150 years later, 2 Civil War sailors to be buried

The remains of two crew members of the Civil War ironclad USS Monitor will be interned at Arlington National Cemetery on Friday. They probably will be the last Civil War sailors to be buried there.

RICHMOND, Va. — A century and a half after the USS Monitor sank, the interment of two unknown crewmen found in the Civil War ironclad's turret is bringing together people from across the country with distant but powerful ties to those who died aboard.

The ceremony Friday at Arlington National Cemetery in Washington will include Monitor kin who believe the two sailors — whose remains were discovered in 2002 — are their ancestors, despite DNA testing that has failed to make a conclusive link. But the families stress that the interment pays homage to all 16 Union sailors who died when the ship went down, and nearly 100 people from Maine to California are expected to attend.

"When I learned they were going to do a memorial and have the burial at Arlington, it was like, 'I can't miss that,' " said Andy Bryan of Holden, Maine, who will travel with his daughter Margaret to the capital. He said DNA testing found a 50 percent likelihood that Monitor crewman William Bryan, his great-great-great-uncle, was one of the two found in the summer of 2002, when the 150-ton turret was raised from the ocean floor off Cape Hatteras, N.C.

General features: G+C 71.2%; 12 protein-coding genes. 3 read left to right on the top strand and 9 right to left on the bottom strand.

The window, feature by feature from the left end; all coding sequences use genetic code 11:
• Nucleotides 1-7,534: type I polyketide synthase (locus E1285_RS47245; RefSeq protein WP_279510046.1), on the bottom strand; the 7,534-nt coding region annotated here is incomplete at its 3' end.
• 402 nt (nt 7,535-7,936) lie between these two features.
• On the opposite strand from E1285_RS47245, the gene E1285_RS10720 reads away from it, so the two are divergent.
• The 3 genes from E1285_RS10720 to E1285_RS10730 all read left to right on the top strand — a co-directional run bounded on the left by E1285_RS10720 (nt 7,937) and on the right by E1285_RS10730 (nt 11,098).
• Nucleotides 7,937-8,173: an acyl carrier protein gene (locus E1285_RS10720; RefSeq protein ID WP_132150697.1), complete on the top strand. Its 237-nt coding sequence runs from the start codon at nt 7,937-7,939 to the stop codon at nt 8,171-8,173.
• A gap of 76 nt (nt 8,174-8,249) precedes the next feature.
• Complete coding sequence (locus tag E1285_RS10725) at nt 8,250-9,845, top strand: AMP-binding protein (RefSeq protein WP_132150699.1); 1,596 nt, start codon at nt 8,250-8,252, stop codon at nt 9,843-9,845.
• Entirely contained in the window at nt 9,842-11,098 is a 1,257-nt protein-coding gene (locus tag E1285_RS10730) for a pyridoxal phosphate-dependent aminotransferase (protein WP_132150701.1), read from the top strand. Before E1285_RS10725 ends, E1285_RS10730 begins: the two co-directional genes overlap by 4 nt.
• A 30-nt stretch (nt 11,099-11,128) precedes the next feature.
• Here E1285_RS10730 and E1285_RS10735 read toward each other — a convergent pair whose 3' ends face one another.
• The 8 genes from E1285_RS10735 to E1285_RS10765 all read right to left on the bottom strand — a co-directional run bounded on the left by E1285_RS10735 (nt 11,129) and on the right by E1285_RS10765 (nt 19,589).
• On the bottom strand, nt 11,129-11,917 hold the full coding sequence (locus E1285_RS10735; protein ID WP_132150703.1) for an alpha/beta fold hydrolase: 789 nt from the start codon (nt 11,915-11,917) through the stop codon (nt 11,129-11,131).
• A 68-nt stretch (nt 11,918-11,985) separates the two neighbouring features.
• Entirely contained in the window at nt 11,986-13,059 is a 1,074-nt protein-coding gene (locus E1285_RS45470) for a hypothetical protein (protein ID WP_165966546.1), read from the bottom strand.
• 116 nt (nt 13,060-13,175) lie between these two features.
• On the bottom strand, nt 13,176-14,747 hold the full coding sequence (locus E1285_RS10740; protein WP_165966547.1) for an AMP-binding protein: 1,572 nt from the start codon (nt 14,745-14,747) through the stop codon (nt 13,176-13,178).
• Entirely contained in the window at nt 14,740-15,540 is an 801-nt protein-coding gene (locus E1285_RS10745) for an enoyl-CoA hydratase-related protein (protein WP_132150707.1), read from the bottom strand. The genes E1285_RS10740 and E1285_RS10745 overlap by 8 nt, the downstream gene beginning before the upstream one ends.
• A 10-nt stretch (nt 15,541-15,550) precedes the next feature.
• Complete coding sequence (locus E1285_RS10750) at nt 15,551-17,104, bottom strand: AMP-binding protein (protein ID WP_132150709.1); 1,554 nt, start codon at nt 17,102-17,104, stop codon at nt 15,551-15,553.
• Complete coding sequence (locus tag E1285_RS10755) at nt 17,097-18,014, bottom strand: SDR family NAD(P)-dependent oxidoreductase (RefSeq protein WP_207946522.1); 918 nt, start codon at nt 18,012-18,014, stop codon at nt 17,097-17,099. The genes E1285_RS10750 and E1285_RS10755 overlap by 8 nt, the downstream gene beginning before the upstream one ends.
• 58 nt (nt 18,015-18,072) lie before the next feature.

"If it's not William Bryan, I'm OK with that," Bryan said. "This is a once-in-a-lifetime thing, and I feel like I should be there."

The same holds true for Diana Rambo of Fresno, Calif. She said her mother, Jane Nicklis Rowland, was told of the ceremony for Monitor crewman Jacob Nicklis a week before her death in December, at age 90. He was Rowland's great-uncle. That, Rambo said, makes the interment especially poignant.

Rambo, too, suspects Nicklis was one of the two in the turret. "We know he was on the ship," she said. "We know he was one of the 16."

Monitor turret recovery: The turret of the Civil War ironclad USS Monitor, where two sailors' bodies were found, is lifted out of the ocean off the coast of Hatteras, N.C., in August 2002. IMAGEAP Photo: Steve Helber, File